29 April 2016

Life of Art SitRep #324 OtterBox Cases

Early this week, I watched a fun Creative Live workshop, The Art of Seeing: Macro Techniques for Flowers and Plants with Frans Lanting, which gave me some ideas to try.

Made scans of other watercolor and gouache paintings I made and photomerged them in Photoshop with basic adjustments.

Started working on a collage of elements from 3 paintings. Learned how to load images into layers in PS (without needing Bridge or Lightroom).
File>Scripts>Load Files into Stack…

Continued adding my designs to a variety of rugged OtterBox cases this week.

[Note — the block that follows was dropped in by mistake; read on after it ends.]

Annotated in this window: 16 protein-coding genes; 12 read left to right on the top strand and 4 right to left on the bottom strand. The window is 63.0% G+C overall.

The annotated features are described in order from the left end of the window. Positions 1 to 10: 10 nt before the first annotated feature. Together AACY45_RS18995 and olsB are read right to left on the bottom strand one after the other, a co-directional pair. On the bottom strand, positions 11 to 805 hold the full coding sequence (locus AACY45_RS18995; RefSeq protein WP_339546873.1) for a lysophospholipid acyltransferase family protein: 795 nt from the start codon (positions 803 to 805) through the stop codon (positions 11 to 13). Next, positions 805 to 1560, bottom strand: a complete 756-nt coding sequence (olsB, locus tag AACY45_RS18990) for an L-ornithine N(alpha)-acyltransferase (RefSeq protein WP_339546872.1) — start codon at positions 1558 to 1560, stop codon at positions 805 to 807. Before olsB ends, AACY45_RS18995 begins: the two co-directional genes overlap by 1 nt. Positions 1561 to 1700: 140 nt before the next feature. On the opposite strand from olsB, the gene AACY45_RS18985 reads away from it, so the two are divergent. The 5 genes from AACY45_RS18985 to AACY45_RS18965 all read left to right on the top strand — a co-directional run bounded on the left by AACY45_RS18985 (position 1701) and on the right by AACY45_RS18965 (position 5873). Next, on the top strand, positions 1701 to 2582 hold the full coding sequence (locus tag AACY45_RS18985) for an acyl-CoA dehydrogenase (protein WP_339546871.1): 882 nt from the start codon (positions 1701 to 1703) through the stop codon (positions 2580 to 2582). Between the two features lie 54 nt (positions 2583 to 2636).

OtterBox iPhone 6/6s Cases:

OtterBox iPhone 6/6s Plus Cases:


OtterBox iPhone SE/5/5S Cases:
Stylish Black and Bright Blue Checked Plaid OtterBox iPhone 5/5s/SE Case
Stylish Black and Bright Blue Checked Plaid OtterBox iPhone 5/5s/SE Case by RocklawnArts
Browse Black bright blue gingham pattern Otterbox Cases online at Zazzle.com


OtterBox Samsung Galaxy S7 Cases:


Created a Reversible White Dots on Black/Red Duvet Cover:

What did you learn this week?


10 years ago on TTaT: The order of a series

22 April 2016

Life of Art SitRep #323 Totes and OtterBox

Checked a few things off my to do list this week, huzzah!

Finished adding designs to the new all-over-print tote bags and created a collection of them for easy access:

Rocklawn Arts blogged New Eye-catching All-Over-Print Tote Bags at Rocklawn Arts!.

Shot 80 photographs while out and about.

Culled 89 photographs shot in 2015.